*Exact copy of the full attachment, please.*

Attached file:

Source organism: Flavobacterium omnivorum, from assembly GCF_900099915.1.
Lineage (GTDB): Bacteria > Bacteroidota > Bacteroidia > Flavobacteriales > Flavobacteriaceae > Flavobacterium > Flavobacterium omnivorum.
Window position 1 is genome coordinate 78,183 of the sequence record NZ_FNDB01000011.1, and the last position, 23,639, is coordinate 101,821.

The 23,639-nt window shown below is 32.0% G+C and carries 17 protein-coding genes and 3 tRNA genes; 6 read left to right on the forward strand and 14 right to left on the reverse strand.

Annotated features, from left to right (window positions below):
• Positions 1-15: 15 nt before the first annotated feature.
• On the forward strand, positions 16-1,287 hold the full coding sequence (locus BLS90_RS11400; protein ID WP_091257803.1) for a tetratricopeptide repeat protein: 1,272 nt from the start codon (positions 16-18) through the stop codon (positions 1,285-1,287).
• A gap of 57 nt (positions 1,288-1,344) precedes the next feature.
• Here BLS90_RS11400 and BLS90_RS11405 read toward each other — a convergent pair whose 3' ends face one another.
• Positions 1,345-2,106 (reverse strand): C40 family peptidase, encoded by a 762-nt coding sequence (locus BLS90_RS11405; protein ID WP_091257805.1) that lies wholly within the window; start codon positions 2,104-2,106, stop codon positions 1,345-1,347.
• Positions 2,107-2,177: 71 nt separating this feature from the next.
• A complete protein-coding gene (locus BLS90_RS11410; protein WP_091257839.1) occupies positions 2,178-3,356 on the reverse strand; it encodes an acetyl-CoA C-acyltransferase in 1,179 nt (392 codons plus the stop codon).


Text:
Source organism: Flavobacterium omnivorum, from assembly GCF_900099915.1.
Lineage (GTDB): Bacteria > Bacteroidota > Bacteroidia > Flavobacteriales > Flavobacteriaceae > Flavobacterium > Flavobacterium omnivorum.
Window position 1 is genome coordinate 78,183 of the sequence record NZ_FNDB01000011.1, and the last position, 23,639, is coordinate 101,821.

The 23,639-nt window shown below is 32.0% G+C and carries 17 protein-coding genes and 3 tRNA genes; 6 read left to right on the forward strand and 14 right to left on the reverse strand.

Annotated features, from left to right (window positions below):
• Positions 1-15: 15 nt before the first annotated feature.
• On the forward strand, positions 16-1,287 hold the full coding sequence (locus BLS90_RS11400; protein ID WP_091257803.1) for a tetratricopeptide repeat protein: 1,272 nt from the start codon (positions 16-18) through the stop codon (positions 1,285-1,287).
• A gap of 57 nt (positions 1,288-1,344) precedes the next feature.
• Here BLS90_RS11400 and BLS90_RS11405 read toward each other — a convergent pair whose 3' ends face one another.
• Positions 1,345-2,106 (reverse strand): C40 family peptidase, encoded by a 762-nt coding sequence (locus BLS90_RS11405; protein ID WP_091257805.1) that lies wholly within the window; start codon positions 2,104-2,106, stop codon positions 1,345-1,347.
• Positions 2,107-2,177: 71 nt separating this feature from the next.
• A complete protein-coding gene (locus BLS90_RS11410; protein WP_091257839.1) occupies positions 2,178-3,356 on the reverse strand; it encodes an acetyl-CoA C-acyltransferase in 1,179 nt (392 codons plus the stop codon).